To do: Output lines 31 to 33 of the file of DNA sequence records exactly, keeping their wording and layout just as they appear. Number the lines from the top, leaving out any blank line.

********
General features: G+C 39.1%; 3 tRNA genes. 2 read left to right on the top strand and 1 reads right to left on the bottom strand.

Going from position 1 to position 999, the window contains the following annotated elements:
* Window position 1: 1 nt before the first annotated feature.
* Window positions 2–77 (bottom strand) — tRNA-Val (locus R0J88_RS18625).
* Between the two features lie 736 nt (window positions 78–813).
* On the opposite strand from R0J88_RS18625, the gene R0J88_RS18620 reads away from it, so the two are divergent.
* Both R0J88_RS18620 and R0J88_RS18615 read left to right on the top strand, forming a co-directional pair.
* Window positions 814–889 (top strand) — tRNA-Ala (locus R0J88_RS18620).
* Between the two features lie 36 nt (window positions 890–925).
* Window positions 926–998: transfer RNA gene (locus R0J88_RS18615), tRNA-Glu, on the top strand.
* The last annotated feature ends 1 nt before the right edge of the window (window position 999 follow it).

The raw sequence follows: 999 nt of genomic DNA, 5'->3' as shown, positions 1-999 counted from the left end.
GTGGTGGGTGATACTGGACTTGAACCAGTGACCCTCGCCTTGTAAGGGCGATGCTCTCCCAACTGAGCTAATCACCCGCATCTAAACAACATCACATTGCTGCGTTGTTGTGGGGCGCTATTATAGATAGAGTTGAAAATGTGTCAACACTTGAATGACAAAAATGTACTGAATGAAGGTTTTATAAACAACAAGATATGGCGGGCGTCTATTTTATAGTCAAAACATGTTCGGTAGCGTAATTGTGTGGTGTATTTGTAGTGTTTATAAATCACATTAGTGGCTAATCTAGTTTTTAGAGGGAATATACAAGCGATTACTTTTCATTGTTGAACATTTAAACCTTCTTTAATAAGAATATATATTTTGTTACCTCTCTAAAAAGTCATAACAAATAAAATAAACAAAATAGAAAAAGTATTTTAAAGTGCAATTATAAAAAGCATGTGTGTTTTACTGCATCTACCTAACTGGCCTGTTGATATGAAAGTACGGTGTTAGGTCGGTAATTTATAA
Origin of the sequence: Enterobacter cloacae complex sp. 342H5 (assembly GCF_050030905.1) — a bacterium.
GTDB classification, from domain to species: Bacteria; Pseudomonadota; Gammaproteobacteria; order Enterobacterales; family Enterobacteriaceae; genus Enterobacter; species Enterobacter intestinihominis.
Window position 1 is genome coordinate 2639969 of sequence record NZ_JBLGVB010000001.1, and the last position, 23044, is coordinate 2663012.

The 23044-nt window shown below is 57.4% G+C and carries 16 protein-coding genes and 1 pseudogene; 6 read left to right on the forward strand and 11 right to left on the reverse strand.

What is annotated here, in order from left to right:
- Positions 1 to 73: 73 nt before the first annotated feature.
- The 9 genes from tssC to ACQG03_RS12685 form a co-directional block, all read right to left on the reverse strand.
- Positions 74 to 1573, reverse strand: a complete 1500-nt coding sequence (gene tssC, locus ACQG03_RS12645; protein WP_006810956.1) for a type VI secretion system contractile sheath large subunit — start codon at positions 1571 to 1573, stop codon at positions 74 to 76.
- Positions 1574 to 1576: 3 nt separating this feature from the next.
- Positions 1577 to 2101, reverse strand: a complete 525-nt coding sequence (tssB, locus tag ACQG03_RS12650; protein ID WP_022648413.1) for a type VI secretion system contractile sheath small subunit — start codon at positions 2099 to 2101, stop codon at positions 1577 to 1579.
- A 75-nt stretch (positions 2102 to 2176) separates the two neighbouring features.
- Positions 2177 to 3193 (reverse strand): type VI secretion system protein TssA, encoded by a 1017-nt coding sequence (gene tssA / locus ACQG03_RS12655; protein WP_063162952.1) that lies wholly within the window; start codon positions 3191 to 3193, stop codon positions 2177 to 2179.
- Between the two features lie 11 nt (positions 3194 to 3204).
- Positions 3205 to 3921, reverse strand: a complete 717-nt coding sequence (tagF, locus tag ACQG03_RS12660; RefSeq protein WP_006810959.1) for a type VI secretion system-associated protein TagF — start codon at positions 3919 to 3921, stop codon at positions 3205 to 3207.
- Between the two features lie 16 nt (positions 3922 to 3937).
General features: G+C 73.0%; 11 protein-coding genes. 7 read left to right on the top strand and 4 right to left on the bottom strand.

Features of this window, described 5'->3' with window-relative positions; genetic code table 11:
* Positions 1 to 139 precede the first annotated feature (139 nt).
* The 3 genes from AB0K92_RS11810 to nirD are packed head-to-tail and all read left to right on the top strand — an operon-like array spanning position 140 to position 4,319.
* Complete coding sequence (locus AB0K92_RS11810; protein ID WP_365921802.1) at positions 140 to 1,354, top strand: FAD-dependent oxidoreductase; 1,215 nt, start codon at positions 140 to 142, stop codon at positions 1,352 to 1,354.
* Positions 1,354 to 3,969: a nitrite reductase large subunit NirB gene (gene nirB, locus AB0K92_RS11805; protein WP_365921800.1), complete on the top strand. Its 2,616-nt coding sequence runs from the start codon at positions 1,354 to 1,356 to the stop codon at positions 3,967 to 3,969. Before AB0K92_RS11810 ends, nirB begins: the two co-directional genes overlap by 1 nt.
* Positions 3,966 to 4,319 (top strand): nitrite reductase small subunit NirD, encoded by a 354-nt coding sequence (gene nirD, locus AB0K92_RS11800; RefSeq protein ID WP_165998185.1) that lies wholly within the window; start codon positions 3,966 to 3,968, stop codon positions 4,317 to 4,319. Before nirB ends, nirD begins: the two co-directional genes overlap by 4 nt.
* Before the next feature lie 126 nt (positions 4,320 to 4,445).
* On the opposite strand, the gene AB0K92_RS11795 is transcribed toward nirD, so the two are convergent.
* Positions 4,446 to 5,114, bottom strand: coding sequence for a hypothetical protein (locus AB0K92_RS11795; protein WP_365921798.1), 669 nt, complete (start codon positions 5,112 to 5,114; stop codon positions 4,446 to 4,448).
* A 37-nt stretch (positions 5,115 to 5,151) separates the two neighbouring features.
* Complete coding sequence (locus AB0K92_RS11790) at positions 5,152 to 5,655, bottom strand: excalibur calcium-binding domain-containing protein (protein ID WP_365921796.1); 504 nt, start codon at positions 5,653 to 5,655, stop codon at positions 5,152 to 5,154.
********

* Positions 1 to 139 precede the first annotated feature (139 nt).
* The 3 genes from AB0K92_RS11810 to nirD are packed head-to-tail and all read left to right on the top strand — an operon-like array spanning position 140 to position 4,319.
* Complete coding sequence (locus AB0K92_RS11810; protein ID WP_365921802.1) at positions 140 to 1,354, top strand: FAD-dependent oxidoreductase; 1,215 nt, start codon at positions 140 to 142, stop codon at positions 1,352 to 1,354.